Omega Writers

Things I wish I’d known starting out as a Christian writer

[vc_row][vc_column][vc_column_text]We asked a whole lot of Christian writers what they wish they’d known at the beginning of their writing journey, and here’s what they said.

Resources are out there

When I started, I could have used the services of good editors like Christian Editing Services, The Write Flourish and Apricot Editing. I’ve really appreciated the Omega Writer’s Conference, and all the helpful connections I’ve made there.

Find your tribe, the people who will read your work and give you feedback and do the same for them.

Do the work

It’s a marathon, not a sprint. Don’t rush through it because you’re in a hurry to hold a copy of your book in your hands. Make sure you’ve done everything to make it a version that you and your readers will be happy with.

Writing the first draft is the easy part. Revising and responding to reader reports takes time. Not everyone is going to be a reader, and if someone doesn’t like your writing, then they are most likely not one of the audience God prepared for you.

Writing is 10{f737b0b149ffcca4a906122160e0347433899c5ec679698f540337928dc2ed22} inspiration, 90{f737b0b149ffcca4a906122160e0347433899c5ec679698f540337928dc2ed22} perspiration.

A real assessment of the landscape

I wish I’d known that it doesn’t always have to be completely clean to be ‘Christian Fiction’, that there is some leeway. I don’t just mean in your use of language; I’m thinking of books by authors like Terri Blackstock and Melody Carlson. Even the edgiest of issues can have a Christian spin to them.

Google your name first to see what other authors with your name write.

For Australians specifically, I’d say that if we want to highlight our own country, it would be good to keep in mind that our situation is way different to the authors in America. We have a far smaller population base, with fewer readers of Christian fiction. It might be helpful to start out without expecting that our reach will be ultra-huge. Dreams of supporting ourselves financially with our craft may well be disappointed. But if we stay faithful to our small niche market, they may be a loyal base who stay faithful to us. It’s all about obedience rather than ambitions of fame and fortune.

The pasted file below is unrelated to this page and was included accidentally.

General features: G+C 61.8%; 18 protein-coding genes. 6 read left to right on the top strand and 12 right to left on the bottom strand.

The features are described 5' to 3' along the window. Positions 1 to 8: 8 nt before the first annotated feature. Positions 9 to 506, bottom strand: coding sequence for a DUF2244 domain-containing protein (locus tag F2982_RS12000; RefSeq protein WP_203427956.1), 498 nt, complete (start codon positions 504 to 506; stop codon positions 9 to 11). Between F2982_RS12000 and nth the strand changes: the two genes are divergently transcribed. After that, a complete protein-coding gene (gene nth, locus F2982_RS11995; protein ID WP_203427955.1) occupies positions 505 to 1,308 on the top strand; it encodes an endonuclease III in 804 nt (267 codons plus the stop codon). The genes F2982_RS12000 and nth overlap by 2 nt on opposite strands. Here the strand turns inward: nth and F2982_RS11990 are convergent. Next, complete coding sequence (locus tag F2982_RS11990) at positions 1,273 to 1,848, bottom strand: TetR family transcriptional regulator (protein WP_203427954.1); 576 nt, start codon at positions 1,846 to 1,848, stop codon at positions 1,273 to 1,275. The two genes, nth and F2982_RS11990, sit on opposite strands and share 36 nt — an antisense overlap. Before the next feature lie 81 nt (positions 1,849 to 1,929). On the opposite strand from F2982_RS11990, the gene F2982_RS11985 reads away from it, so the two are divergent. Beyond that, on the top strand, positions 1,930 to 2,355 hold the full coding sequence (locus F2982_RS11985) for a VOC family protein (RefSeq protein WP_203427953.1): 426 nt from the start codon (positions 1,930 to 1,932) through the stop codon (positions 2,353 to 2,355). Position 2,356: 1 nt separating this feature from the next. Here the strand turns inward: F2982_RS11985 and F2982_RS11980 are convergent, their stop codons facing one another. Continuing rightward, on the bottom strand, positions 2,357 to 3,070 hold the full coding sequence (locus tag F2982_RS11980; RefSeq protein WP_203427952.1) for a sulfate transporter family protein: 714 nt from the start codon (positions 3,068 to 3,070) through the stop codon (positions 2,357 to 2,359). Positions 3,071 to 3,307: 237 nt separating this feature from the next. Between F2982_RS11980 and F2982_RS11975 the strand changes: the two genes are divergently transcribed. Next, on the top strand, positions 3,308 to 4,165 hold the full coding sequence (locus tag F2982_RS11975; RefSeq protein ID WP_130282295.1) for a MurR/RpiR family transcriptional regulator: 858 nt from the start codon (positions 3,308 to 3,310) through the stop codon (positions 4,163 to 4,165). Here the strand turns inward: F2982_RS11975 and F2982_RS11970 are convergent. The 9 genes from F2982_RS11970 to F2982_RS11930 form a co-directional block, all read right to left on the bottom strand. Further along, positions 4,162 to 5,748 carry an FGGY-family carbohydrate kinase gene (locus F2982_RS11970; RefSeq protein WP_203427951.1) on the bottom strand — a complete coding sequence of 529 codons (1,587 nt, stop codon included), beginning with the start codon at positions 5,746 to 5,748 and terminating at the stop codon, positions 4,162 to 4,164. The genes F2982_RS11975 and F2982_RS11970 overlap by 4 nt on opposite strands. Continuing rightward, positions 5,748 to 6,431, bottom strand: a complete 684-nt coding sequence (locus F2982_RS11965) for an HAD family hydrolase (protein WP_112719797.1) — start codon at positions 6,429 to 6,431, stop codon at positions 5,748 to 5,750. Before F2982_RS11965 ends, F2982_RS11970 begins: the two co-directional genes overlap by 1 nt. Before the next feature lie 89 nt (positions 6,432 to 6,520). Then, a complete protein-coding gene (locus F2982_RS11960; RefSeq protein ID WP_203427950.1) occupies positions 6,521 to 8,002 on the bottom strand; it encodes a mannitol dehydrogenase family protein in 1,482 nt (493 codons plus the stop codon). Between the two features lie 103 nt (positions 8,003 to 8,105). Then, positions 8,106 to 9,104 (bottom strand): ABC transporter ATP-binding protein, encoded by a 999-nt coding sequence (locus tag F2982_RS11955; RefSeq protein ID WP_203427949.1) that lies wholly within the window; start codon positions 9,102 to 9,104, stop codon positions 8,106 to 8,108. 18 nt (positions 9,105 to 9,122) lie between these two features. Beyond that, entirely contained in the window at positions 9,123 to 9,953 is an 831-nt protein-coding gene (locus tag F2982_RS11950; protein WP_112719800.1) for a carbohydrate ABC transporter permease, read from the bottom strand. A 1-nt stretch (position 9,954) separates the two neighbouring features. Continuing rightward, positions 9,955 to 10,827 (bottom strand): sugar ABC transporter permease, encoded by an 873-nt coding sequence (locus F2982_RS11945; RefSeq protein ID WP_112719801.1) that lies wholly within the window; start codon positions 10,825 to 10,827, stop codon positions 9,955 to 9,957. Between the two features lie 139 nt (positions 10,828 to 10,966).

You probably won’t make a living wage. But write anyway.

About the writing

I wish I’d known more about how to craft a compelling story with a great story arc. You can learn lots of aspects of the craft, but that doesn’t mean that all of those elements will magically make a story. Story first, then polish the prose.

I did formal study as a newbie writer and even though I loved it, the emphasis was on quality prose rather than deep understanding of long-form story structure.

I’d have worked more on planning a clear plot arc and fitting all my never-ending characters and events into it so the suspense does all the right things without getting bogged.

In regards to the writing itself, I would have benefited from a greater understanding of ‘point of view’ and also the old ‘show rather than tell’ issue. Re the writing journey as a whole, perhaps remembering that we can’t expect to please everyone-we all like different books, after all!

Feedback, and perseverance

I read somewhere that writers have to have a sensitive spirit but also the hide of an elephant. Rejection is par for the course!

It’s hard to make teaching not sound like preaching, so write from the heart and find someone who will tell you the truth about your work. And don’t take every piece of feedback on board, your gut feeling is usually the right one.

Persevere. Persevere. Persevere! Rejections are often part of the journey. But do write anyway. There’s no joy like the fulfillment writing brings.[/vc_column_text][/vc_column][/vc_row][vc_row][vc_column width=”1/3″][vc_pinterest][vc_single_image image=”25146″ img_size=”medium”][vc_column_text]Share this on Pinterest[/vc_column_text][/vc_column][vc_column width=”1/3″][/vc_column][vc_column width=”1/3″][/vc_column][/vc_row]